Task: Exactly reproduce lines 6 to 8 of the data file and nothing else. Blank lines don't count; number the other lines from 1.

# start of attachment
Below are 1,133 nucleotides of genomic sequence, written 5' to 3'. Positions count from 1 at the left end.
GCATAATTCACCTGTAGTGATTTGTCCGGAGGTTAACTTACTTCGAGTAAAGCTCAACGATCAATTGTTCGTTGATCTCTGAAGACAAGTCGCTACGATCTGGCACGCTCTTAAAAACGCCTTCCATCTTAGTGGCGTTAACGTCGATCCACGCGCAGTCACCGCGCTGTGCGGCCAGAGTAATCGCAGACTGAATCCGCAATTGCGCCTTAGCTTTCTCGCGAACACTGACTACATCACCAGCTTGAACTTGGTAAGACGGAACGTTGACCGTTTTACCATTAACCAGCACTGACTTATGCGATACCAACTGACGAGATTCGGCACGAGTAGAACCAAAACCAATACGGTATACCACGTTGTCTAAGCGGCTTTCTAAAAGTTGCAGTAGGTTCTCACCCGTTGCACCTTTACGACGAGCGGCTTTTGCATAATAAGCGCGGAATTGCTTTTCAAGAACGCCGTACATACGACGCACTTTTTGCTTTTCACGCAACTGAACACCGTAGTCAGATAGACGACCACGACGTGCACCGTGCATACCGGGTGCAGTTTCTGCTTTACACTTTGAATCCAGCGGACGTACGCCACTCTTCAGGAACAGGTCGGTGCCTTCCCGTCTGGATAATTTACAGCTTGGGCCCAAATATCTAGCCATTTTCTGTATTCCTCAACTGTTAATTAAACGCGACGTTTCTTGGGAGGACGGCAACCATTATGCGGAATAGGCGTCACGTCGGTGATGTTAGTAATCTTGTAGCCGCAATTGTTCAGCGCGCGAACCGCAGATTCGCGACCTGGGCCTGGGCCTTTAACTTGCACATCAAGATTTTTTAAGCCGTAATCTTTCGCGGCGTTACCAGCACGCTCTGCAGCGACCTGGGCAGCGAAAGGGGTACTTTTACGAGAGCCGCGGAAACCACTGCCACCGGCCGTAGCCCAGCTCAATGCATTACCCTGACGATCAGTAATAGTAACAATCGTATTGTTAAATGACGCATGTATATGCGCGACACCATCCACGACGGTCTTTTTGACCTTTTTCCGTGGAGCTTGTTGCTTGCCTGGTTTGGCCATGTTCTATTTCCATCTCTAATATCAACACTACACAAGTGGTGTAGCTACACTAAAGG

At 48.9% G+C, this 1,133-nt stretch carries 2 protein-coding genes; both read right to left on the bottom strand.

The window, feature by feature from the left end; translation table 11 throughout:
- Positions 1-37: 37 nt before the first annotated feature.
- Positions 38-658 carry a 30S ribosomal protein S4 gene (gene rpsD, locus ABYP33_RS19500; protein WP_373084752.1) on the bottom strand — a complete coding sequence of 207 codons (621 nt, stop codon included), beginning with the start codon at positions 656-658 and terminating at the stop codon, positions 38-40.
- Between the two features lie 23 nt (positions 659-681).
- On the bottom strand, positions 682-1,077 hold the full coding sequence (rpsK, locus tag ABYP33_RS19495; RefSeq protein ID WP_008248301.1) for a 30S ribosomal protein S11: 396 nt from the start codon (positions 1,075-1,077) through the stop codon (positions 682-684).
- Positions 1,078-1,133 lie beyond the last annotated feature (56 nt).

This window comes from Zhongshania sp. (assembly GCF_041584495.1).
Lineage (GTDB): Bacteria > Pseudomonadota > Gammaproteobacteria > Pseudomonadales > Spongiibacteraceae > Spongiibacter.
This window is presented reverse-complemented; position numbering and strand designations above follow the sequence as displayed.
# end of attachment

- Positions 38-658 carry a 30S ribosomal protein S4 gene (gene rpsD, locus ABYP33_RS19500; protein WP_373084752.1) on the bottom strand — a complete coding sequence of 207 codons (621 nt, stop codon included), beginning with the start codon at positions 656-658 and terminating at the stop codon, positions 38-40.
- Between the two features lie 23 nt (positions 659-681).
- On the bottom strand, positions 682-1,077 hold the full coding sequence (rpsK, locus tag ABYP33_RS19495; RefSeq protein ID WP_008248301.1) for a 30S ribosomal protein S11: 396 nt from the start codon (positions 1,075-1,077) through the stop codon (positions 682-684).